Speaker of the House, Paul Ryan, announced that if Congress is not notified that a finalized agreement has been completed for revising NAFTA by May 17, Congress will not be able to pass any revised NAFTA this year. The announcement has Mexican, Canadian, and American trade teams scrambling to find ways to finish the deal by this Thursday but prospects are looking very grim and the trade justice movement celebrates a small victory in the battle of prolonguing the negotiations so that they are not merely tweaks to a failed deal but a complete replacement.
Get the word out on Twitter: It is an act of great arrogance to attempt to finalize a deal that did damage to thousands of people in a few days just to attain a ‘political win’. NAFTA must not be tweaked, it must be replaced. #ReplaceNAFTA
Mexican Economy Minister Idelfonso Guajardo announced that he did not expect the deal to be reached by May 17th given there are numerous issues which have not been addressed. Commerce Secretary Wilbur Ross specified that amongst key issues are rules of origin, the five-year sunset provision, dispute resolution mechanisms and labor standards.
Trade for people and planet does not support quick deal-making that sustains the status quo for short-term political gains. Economic matters between key trading partners within North America must be done with intention, with participatory mechanisms which put working people and protecting the environment as priorities and principal objectives.
We reject the corporatism through which the Trump administration is making alliances with private corporations which are meant to loyally serve his government. Trickle down economics has not worked in a time in which most of the new wealth generally in the US economy has gone to the few at the top while worker wages remain stagnant. This is far more unacceptable considering the great environmental danger of Trump’s policy of supporting pipeline projects and increased extraction, specially in the context of their violating Native American peoples’ sovereignty.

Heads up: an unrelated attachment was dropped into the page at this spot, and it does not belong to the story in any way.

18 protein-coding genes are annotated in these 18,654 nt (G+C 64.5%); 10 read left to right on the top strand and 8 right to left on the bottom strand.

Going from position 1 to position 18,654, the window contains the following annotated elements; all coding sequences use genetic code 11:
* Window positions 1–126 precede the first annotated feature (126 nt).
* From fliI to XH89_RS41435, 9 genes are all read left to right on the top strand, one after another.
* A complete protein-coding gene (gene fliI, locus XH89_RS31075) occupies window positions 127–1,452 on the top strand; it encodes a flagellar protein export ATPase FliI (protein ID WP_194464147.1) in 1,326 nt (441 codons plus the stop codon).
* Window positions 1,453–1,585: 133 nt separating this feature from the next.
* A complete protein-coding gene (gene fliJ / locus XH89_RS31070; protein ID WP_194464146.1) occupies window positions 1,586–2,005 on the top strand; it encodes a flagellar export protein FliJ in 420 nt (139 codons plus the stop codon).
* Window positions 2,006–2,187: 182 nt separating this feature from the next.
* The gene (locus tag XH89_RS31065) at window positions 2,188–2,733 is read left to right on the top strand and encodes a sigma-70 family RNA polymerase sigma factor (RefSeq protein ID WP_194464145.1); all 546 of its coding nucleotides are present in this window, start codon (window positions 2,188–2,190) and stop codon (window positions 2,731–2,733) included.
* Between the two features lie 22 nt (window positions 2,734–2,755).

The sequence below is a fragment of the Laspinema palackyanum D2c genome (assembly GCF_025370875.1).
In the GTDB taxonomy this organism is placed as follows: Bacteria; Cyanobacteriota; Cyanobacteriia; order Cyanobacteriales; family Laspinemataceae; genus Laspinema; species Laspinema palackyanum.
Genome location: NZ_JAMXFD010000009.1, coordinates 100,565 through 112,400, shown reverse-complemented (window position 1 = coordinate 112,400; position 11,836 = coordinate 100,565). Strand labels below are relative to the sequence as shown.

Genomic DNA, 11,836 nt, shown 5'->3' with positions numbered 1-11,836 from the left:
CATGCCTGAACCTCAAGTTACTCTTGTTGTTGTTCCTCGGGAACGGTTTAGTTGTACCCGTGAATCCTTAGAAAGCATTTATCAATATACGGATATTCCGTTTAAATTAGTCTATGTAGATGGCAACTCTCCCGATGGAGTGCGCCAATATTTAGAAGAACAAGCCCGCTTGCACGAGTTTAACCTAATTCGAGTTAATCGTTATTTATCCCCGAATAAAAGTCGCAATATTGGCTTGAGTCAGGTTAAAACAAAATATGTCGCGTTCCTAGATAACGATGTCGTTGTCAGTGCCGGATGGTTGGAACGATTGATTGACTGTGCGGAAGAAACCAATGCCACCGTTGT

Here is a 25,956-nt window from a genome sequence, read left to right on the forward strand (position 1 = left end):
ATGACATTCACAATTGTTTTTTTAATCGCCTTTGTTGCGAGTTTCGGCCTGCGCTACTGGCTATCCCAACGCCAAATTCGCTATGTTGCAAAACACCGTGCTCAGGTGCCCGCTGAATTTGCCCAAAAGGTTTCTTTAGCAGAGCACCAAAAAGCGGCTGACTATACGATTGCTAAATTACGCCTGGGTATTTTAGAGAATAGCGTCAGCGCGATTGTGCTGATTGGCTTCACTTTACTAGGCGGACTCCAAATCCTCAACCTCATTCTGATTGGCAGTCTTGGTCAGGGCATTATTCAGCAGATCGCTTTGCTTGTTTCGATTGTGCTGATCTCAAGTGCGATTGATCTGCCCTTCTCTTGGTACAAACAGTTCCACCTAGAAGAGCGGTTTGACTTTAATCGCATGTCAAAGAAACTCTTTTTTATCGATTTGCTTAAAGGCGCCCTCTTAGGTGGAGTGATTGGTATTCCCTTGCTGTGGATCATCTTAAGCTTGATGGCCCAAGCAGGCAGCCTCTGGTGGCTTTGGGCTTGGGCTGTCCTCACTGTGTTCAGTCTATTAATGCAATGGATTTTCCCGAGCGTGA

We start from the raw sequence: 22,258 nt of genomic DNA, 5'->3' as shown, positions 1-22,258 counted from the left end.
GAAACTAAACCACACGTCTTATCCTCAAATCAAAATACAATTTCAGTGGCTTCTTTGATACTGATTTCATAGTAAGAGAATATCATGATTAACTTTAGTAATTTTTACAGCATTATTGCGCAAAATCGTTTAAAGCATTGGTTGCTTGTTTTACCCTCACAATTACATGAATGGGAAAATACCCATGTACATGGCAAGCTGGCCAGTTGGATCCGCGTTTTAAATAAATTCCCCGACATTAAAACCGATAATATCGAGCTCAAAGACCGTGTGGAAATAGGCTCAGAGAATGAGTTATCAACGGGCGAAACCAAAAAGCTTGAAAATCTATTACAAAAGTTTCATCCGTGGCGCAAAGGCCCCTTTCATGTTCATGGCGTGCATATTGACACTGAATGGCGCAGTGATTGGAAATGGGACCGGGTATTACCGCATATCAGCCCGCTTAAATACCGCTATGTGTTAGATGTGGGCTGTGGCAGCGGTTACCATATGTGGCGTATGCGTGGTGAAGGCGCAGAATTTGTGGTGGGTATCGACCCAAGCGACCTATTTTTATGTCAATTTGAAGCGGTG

No more deals negotiated behind closed doors and in direct contact with corporate lobbyists. We need agreements that make the economy prosper for working people and in the environment’s conservation. #ReplaceNAFTA
This is a deal that cost thousands of people their jobs, from manufacturing workers in the United States to family farmers throughout Mexico. A fair deal is a deal that considers reparations for the damages done to these people and actively includes them in any decision-making process. But the people who have gained work in new industries must not feel that their livelihood is being threatened either. To learn from the mistakes of the past, negotiations must happen a different way entirely. With different priorities and with deep humility. To attempt finalize NAFTA in a couple of days is an act of great arrogance and shows that negotiators are not committed to avoid the same patterns that caused the deal’s initial failures to start with.